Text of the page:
When thinking about completing Dragon’s Dogma, one song comes to mind – “The Bomb” by Pigeon John. If you kept up with E3, or if you’ve been on our Facebook of late, you might have heard the song in the recent Dead Island II cinematic trailer. If you haven’t, give it a YouTube. It’s a brilliant song, but it also completely encapsulates this article and my feelings towards completing Dragon’s Dogma. When I first bought the game on its release, I gave up rather sharpish. I wasn’t in the mood for a challenge and I was a tad naïve about how difficult the game actually was. After a year or so of waiting, I finally decided to re-purchase the game and give it the old college try. This time round, I wasn’t going to be defeated.
I’ve spent much of the past month and a half playing Dragon’s Dogma. I quickly realised that, after being eaten by a snake, burnt alive by a dragon and mauled to death by a pack of wolves, the key to success in the game was experience. On my first play-through I was far too egotistical to complete the side-quests. I instead attempted to tackle the main story without grinding any levels. Of course, this was a massive mistake. It’s safe to say that I wasn’t up to the challenge and, after being repeatedly destroyed by even the most simple of enemies, I gave up. This time, however, I was hell-bent on success. I completed as many of the side-quests as possible, some of which weren’t the most enthralling (slaying 50 rabbits comes to mind, the bastards are notoriously difficult to catch). I also made sure to kill anything and everything that I came across. It’s not because I’m a violent man. It’s because I knew that, eventually, I’d have to fight these enemies or monsters in unfavourable circumstances and knowing their weaknesses would give me a tactical advantage. I came to realise that the game’s all about forward planning and considering the best approach to the challenge. Grinding out levels might not be the most glamorous of tasks, but it really paid dividends further on in the game.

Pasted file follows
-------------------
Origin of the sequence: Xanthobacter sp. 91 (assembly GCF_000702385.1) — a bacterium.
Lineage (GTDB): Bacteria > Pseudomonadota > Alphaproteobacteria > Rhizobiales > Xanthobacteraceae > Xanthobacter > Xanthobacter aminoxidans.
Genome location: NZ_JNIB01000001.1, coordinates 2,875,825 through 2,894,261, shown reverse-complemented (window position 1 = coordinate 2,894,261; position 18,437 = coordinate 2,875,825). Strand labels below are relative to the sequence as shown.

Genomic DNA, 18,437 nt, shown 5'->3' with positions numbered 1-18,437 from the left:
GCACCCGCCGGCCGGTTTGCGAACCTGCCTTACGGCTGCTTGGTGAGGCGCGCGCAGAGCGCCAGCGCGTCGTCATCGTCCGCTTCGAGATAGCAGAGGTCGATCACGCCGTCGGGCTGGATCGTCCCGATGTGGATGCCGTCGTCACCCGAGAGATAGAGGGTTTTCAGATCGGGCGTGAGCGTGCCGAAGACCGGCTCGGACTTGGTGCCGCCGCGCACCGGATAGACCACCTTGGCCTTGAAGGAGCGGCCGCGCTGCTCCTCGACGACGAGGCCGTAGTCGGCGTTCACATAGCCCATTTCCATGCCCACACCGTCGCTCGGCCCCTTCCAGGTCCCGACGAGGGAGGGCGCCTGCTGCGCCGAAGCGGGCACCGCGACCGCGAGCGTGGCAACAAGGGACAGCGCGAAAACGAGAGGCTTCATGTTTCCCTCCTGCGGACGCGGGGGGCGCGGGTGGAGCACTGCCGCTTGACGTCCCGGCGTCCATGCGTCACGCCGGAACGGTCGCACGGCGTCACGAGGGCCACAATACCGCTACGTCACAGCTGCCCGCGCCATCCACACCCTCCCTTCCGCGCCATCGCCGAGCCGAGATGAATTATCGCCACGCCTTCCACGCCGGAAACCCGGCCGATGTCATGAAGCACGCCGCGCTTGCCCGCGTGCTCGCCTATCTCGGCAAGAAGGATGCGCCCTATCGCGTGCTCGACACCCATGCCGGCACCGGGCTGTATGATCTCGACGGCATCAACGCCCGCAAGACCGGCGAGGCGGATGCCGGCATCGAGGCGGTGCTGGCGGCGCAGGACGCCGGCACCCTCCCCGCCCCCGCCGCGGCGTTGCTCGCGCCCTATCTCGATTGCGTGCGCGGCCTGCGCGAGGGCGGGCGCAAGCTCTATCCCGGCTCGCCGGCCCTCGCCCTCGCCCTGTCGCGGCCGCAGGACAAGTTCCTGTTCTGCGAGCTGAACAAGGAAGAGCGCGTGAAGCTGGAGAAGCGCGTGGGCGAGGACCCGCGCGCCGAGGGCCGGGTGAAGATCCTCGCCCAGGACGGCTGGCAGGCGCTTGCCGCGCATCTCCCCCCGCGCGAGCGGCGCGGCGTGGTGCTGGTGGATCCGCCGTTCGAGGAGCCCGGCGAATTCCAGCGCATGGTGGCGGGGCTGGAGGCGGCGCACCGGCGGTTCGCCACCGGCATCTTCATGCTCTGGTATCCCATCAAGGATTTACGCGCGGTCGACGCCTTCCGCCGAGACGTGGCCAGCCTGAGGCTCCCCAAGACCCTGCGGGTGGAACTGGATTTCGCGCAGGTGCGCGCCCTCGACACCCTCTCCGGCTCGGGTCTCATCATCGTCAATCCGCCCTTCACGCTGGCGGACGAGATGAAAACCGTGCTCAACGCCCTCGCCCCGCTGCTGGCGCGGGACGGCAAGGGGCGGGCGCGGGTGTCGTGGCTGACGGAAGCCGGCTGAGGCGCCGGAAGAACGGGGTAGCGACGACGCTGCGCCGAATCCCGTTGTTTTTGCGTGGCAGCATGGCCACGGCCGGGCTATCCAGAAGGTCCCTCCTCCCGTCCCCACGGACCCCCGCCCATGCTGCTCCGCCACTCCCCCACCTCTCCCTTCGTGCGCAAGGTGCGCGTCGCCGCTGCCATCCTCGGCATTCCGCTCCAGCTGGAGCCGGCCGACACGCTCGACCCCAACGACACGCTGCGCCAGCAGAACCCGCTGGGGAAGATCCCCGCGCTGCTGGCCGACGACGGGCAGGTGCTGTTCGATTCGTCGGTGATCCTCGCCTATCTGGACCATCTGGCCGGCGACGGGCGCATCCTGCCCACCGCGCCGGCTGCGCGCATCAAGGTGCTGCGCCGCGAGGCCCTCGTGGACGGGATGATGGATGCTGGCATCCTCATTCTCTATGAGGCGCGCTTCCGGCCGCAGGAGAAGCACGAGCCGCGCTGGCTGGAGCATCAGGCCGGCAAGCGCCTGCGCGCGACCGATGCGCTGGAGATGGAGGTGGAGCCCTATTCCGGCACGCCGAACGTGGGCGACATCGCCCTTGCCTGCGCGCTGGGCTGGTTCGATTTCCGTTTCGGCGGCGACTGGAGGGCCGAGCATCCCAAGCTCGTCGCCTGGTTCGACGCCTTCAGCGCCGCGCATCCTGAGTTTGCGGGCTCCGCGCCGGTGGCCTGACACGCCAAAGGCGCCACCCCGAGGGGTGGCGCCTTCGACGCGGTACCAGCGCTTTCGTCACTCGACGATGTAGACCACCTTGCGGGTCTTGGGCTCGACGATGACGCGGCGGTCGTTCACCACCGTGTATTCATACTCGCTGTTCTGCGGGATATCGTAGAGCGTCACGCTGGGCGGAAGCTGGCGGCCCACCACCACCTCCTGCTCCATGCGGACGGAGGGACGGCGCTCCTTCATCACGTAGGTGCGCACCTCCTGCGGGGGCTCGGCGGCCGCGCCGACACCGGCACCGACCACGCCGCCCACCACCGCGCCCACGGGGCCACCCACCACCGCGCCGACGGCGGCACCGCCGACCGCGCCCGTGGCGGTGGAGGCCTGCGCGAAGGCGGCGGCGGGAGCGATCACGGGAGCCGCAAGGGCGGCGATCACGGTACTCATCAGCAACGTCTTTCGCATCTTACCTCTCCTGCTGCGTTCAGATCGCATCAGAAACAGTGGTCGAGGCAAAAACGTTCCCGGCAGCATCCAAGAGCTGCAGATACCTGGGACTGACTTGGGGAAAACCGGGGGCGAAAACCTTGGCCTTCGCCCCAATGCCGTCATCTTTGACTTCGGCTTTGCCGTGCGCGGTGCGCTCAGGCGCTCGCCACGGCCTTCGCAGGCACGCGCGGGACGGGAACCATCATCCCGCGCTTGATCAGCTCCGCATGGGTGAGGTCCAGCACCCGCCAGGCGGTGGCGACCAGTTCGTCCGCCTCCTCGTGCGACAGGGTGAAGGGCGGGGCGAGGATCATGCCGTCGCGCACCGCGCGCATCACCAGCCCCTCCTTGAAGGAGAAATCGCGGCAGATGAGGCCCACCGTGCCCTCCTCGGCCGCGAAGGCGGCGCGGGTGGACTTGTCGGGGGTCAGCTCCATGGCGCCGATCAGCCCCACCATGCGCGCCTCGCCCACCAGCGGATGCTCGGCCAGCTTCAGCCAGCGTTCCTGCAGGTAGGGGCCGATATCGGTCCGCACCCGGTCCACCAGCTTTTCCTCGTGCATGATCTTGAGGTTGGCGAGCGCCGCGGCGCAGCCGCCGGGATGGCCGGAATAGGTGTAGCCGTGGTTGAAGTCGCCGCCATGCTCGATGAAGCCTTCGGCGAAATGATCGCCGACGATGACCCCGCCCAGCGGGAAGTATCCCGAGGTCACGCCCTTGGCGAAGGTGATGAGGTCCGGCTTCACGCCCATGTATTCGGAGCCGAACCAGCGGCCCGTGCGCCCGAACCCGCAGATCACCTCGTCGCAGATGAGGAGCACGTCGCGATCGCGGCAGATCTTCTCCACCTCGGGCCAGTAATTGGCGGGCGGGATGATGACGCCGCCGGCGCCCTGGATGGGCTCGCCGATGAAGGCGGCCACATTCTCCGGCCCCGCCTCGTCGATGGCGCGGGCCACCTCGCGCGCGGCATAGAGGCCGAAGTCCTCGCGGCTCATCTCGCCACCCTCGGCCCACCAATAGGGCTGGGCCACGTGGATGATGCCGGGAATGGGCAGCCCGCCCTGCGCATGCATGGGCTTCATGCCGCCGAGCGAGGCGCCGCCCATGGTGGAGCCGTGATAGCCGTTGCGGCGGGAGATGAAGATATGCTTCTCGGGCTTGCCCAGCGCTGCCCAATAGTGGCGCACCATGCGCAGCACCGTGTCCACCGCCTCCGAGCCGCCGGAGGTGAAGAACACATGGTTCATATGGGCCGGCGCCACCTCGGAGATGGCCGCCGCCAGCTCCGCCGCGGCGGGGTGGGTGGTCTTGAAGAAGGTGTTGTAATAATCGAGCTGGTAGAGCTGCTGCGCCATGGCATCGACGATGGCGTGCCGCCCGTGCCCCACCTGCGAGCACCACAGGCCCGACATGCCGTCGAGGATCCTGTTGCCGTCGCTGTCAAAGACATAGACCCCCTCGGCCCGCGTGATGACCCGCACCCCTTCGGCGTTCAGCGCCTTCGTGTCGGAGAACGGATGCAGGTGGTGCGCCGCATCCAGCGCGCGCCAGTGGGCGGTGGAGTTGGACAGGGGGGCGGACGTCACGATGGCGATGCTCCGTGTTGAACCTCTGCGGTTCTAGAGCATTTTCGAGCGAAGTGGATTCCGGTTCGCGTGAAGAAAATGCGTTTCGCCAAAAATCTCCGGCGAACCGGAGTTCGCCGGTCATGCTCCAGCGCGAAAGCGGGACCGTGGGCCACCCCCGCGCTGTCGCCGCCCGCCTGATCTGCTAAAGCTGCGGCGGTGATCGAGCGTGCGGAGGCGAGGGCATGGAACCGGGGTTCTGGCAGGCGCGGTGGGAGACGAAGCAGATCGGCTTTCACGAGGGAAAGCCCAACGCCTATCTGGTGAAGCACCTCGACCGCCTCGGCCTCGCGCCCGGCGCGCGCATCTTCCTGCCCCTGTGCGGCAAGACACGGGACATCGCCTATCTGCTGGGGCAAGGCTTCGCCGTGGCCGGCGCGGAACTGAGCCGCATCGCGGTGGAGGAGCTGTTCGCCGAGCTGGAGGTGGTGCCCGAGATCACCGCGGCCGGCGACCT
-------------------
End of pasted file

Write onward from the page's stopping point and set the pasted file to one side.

After a while I came to quite enjoy grinding out the levels. I loved searching the map for hidden gems and treasures. I enjoyed fighting the different enemies and tackling the big boss monsters. There is no greater feeling on this green Earth than defeating a dragon that had bested you a year before. The battle took me almost an hour, and at times it was pretty touch and go, but I eventually bested my foe. That was the pinnacle of my Dragon’s Dogma experience, when I finally defeated the beast that put me off of playing the game in the first place.
Once I’d beaten the dragon, there was no turning back. I was absolutely absorbed in the game, with hours of gameplay flying by as if only moments had passed. I moved from strength to strength as I battled Hydra monsters with relative ease, and defeated Chimeras in a matter of minutes – I was, in all sense of the word, the bomb. Even defeating the main dragon boss, before end game, was relatively simple. I mean, it took me a while, but it wasn’t too much of a challenge. I wasn’t grounded again until attempting the Ur-Dragon. He’s one tough son of a bitch. Suffice to say, he tore me a new one. I think the Ur-Dragon is a challenge for another day.
I’ve written quite a few articles about my escapades of fail. I wrote of my mishaps on Super Time Force, spoke of how badly I sucked at Dark Souls II and, of course, how rubbish I was at Dragon’s Dogma. I’m sure that I’ll be writing a few more ‘Failings of a Gamer’ in my time but, for now, I felt like celebrating my success. I’m super proud of myself for completing Dragon’s Dogma. I know it’s not ‘CV worthy’, but it’s still quite an achievement, for me at least. I really recommend giving Dragon’s Dogma a go, it might be a bit of a challenge, but it’s one worth attempting. The pleasure gained from success greatly outweighs the pains of failure and I’d definitely say that it was worth it in the end. Now all that’s left is to beat that pesky Ur-Dragon.